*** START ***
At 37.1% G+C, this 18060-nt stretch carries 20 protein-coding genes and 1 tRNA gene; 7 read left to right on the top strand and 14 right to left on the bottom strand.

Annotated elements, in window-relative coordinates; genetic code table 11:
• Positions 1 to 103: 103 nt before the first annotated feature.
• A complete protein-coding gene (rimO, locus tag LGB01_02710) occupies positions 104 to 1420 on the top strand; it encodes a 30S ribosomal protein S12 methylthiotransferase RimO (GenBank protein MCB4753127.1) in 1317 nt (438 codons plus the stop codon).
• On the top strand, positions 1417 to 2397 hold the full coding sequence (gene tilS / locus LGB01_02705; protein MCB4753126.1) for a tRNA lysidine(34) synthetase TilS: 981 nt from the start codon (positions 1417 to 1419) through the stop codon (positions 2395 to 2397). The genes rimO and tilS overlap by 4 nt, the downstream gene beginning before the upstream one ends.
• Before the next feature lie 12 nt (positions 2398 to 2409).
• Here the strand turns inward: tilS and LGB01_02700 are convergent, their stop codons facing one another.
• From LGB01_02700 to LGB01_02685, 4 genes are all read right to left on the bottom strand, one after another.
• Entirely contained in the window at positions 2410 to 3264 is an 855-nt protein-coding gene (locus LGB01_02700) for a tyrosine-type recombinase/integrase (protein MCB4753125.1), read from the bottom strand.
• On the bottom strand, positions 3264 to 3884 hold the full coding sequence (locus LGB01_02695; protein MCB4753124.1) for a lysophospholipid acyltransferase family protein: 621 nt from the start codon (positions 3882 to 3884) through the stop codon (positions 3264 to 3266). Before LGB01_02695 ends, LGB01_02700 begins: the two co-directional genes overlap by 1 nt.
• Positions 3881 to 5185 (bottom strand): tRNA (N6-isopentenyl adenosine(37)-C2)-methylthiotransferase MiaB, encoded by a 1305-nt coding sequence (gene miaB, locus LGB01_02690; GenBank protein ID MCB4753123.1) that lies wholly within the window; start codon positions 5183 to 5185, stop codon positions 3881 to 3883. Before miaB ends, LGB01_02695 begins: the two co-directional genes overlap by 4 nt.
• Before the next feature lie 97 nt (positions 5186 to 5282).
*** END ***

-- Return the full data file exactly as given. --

At 37.1% G+C, this 18060-nt stretch carries 20 protein-coding genes and 1 tRNA gene; 7 read left to right on the top strand and 14 right to left on the bottom strand.

Annotated elements, in window-relative coordinates; genetic code table 11:
• Positions 1 to 103: 103 nt before the first annotated feature.
• A complete protein-coding gene (rimO, locus tag LGB01_02710) occupies positions 104 to 1420 on the top strand; it encodes a 30S ribosomal protein S12 methylthiotransferase RimO (GenBank protein MCB4753127.1) in 1317 nt (438 codons plus the stop codon).
• On the top strand, positions 1417 to 2397 hold the full coding sequence (gene tilS / locus LGB01_02705; protein MCB4753126.1) for a tRNA lysidine(34) synthetase TilS: 981 nt from the start codon (positions 1417 to 1419) through the stop codon (positions 2395 to 2397). The genes rimO and tilS overlap by 4 nt, the downstream gene beginning before the upstream one ends.
• Before the next feature lie 12 nt (positions 2398 to 2409).
• Here the strand turns inward: tilS and LGB01_02700 are convergent, their stop codons facing one another.
• From LGB01_02700 to LGB01_02685, 4 genes are all read right to left on the bottom strand, one after another.
• Entirely contained in the window at positions 2410 to 3264 is an 855-nt protein-coding gene (locus LGB01_02700) for a tyrosine-type recombinase/integrase (protein MCB4753125.1), read from the bottom strand.
• On the bottom strand, positions 3264 to 3884 hold the full coding sequence (locus LGB01_02695; protein MCB4753124.1) for a lysophospholipid acyltransferase family protein: 621 nt from the start codon (positions 3882 to 3884) through the stop codon (positions 3264 to 3266). Before LGB01_02695 ends, LGB01_02700 begins: the two co-directional genes overlap by 1 nt.
• Positions 3881 to 5185 (bottom strand): tRNA (N6-isopentenyl adenosine(37)-C2)-methylthiotransferase MiaB, encoded by a 1305-nt coding sequence (gene miaB, locus LGB01_02690; GenBank protein ID MCB4753123.1) that lies wholly within the window; start codon positions 5183 to 5185, stop codon positions 3881 to 3883. Before miaB ends, LGB01_02695 begins: the two co-directional genes overlap by 4 nt.
• Before the next feature lie 97 nt (positions 5186 to 5282).